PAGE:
Would you consider becoming a trustee?
Northumbria Historic Churches Trust is seeking to add suitably experienced individuals to its Board of Trustees.
Thanks to the very generous legacy announced in the paragraph below, we are in a position to scale up our charitable activity, awarding grants for restoration and repair of churches throughout the North East which are in use for Christian worship.
Applicants will ideally have experience of working as a trustee of a charity. They will have a strong interest in restoring and maintaining our magnificent heritage of historic churches.
We are particularly looking for skills and experience in:
- The legal aspects of running a charity
- Finance, including accounting and capital investment
- Marketing, communication and publicity.
Personal skills may include clear strategic thinking, decision making, ability to work at pace, influencing skills and creativity.
The role is voluntary and unremunerated, although reasonable travel expenses will be paid. The Trust meets quarterly at churches across the region, and in addition, there will be a time commitment for reading, discussion and decision making.
Tenure is three years, with the opportunity to renew.
Applications are invited by sending a recent CV and covering letter setting out why you wish to apply for the role, and what skills you would bring to it, with the names of two referees, to The Secretary at email@example.com. Potential applicants are invited to discuss the role informally with the Chair; an appointment may be made by emailing the Chair at firstname.lastname@example.org.
Informal interviews will be held to ensure mutual fit.
Applications should be received by Friday 30 September 2022 with interviews to be held in October.
More information about the Trust and our recent activity can be found throughout this website.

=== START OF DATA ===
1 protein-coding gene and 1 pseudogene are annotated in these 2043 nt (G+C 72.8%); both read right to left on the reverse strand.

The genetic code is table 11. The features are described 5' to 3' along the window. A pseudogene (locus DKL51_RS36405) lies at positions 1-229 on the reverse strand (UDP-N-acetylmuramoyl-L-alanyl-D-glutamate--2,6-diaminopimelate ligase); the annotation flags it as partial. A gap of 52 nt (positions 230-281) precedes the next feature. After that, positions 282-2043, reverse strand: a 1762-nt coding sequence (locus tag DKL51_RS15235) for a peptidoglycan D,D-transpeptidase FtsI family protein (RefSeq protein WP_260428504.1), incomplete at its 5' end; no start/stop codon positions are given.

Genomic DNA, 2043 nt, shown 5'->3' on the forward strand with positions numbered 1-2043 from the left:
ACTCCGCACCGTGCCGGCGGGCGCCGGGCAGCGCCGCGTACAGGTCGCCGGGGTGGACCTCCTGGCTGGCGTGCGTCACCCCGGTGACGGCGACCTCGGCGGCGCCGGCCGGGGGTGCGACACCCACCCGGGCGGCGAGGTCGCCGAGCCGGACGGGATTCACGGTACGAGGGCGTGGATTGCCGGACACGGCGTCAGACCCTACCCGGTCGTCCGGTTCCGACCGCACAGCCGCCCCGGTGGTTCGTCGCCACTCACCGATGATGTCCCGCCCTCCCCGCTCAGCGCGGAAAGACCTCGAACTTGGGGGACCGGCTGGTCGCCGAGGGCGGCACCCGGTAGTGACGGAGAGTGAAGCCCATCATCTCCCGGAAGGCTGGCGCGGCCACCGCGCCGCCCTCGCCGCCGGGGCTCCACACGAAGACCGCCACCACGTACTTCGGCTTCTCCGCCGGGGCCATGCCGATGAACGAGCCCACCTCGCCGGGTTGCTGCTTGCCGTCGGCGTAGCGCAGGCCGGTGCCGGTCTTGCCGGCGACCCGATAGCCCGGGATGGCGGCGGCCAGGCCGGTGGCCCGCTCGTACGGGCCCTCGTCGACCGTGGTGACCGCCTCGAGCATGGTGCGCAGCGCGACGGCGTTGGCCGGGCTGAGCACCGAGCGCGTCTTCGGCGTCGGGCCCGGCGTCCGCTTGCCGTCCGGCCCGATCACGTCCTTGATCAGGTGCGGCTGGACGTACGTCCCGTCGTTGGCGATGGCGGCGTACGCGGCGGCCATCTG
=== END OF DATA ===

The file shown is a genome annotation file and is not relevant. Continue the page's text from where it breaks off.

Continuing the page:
The Trust is committed to equality and diversity principles and would particularly welcome applications from individuals from under-represented groups.
The Trustees of Northumbria Historic Churches Trust are thrilled to share with you the news of a wonderful act of generosity by Bishop Alec Graham whom we very sadly lost in May 2021. Many reading this will have known Bishop Alec who became Bishop of Newcastle in 1981 and who retired to Cumbria in 1997. He was much loved in this region and more widely. We have been very touched to learn that we have been named as one of the four significant beneficiaries in Bishop Alec’s will. We do not yet know the full value of his estate, but it is a gift highlighting Bishop Alec’s great love for the Church in the North East. We give thanks for this act of generosity and we are deeply blessed. This gift from Bishop Alec will allow our work to continue.
Another significant beneficiary is the Newcastle Diocese which made this announcement at the start of its Generosity Week. This creates the chance in that Diocese to recognise the spirit of generosity as we seek to serve our loving precious God and celebrate how being generous enables mission and ministry to flourish in our communities.
This legacy is of such significance, making us one of the wealthiest of the regional Historic Churches Trusts, that we need to reassess the trustee skills, financial management plans and grant making budgets.
To enable us financially to support planned work on churches in our region we rely on generous individuals, parishes and grant making trusts. Over the years we have enjoyed magnificent support from the Sir James Knott Trust and, more recently, its sister charity Samares Investments Limited. This page has a link to enable individuals to donate by JustGiving. Another idea that might appeal to some is to consider leaving a legacy to support our grant making work.
“The Christian Heritage of the North East owes its character not just to the earliest growth of the Northumbrian Church, but to the energy of the Norman Conquest, the zeal of the powerful Catholic monastic orders of the Middle Ages, the Elizabethan Settlement and the strength of Anglicanism, backed later by the wealth of the Industrial Revolution. The variety of historic church building in the region is astonishing and there is a growing appreciation of their value alike to congregations, to the community and to visitors. Most churches and chapels are cared for at local level and many are now being adapted with a new sense of purpose for the benefit of wider community use. More than ever it is important that the fabric of these buildings should be repaired and maintained in good order.
Over many years we have had occasion to recommend to Church clients the support they might find in approaching NHCT for advice and grant. The Trust has been most helpful and even if their grant packages are relatively small the award is often appreciated as an encouraging endorsement. The policy of small but widely distributed grants makes that positive message clear. I see the Trust as a provider of accessible local support and a reassurance to carers that they are doing a responsible job. We hope the Trust prospers.”
Spence and Dower, Architects